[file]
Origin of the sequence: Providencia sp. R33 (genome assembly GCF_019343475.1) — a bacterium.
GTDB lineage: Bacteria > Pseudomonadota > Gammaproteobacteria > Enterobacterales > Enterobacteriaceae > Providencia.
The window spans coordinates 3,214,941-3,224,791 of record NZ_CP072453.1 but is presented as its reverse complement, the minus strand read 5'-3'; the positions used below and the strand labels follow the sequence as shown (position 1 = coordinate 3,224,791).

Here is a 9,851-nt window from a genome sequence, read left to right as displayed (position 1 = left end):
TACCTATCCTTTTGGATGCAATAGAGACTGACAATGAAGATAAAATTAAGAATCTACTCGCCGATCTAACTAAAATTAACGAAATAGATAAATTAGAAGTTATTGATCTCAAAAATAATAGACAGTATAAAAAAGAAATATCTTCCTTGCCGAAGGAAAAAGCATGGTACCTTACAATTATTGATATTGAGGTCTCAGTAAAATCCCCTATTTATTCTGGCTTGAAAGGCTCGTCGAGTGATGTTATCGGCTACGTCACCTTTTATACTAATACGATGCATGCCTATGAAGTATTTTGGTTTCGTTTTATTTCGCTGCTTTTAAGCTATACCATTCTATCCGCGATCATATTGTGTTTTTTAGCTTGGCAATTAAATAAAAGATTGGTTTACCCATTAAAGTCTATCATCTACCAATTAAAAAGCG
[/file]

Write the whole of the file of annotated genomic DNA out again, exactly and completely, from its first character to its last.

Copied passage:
Origin of the sequence: Providencia sp. R33 (genome assembly GCF_019343475.1) — a bacterium.
GTDB lineage: Bacteria > Pseudomonadota > Gammaproteobacteria > Enterobacterales > Enterobacteriaceae > Providencia.
The window spans coordinates 3,214,941-3,224,791 of record NZ_CP072453.1 but is presented as its reverse complement, the minus strand read 5'-3'; the positions used below and the strand labels follow the sequence as shown (position 1 = coordinate 3,224,791).

Here is a 9,851-nt window from a genome sequence, read left to right as displayed (position 1 = left end):
TACCTATCCTTTTGGATGCAATAGAGACTGACAATGAAGATAAAATTAAGAATCTACTCGCCGATCTAACTAAAATTAACGAAATAGATAAATTAGAAGTTATTGATCTCAAAAATAATAGACAGTATAAAAAAGAAATATCTTCCTTGCCGAAGGAAAAAGCATGGTACCTTACAATTATTGATATTGAGGTCTCAGTAAAATCCCCTATTTATTCTGGCTTGAAAGGCTCGTCGAGTGATGTTATCGGCTACGTCACCTTTTATACTAATACGATGCATGCCTATGAAGTATTTTGGTTTCGTTTTATTTCGCTGCTTTTAAGCTATACCATTCTATCCGCGATCATATTGTGTTTTTTAGCTTGGCAATTAAATAAAAGATTGGTTTACCCATTAAAGTCTATCATCTACCAATTAAAAAGCG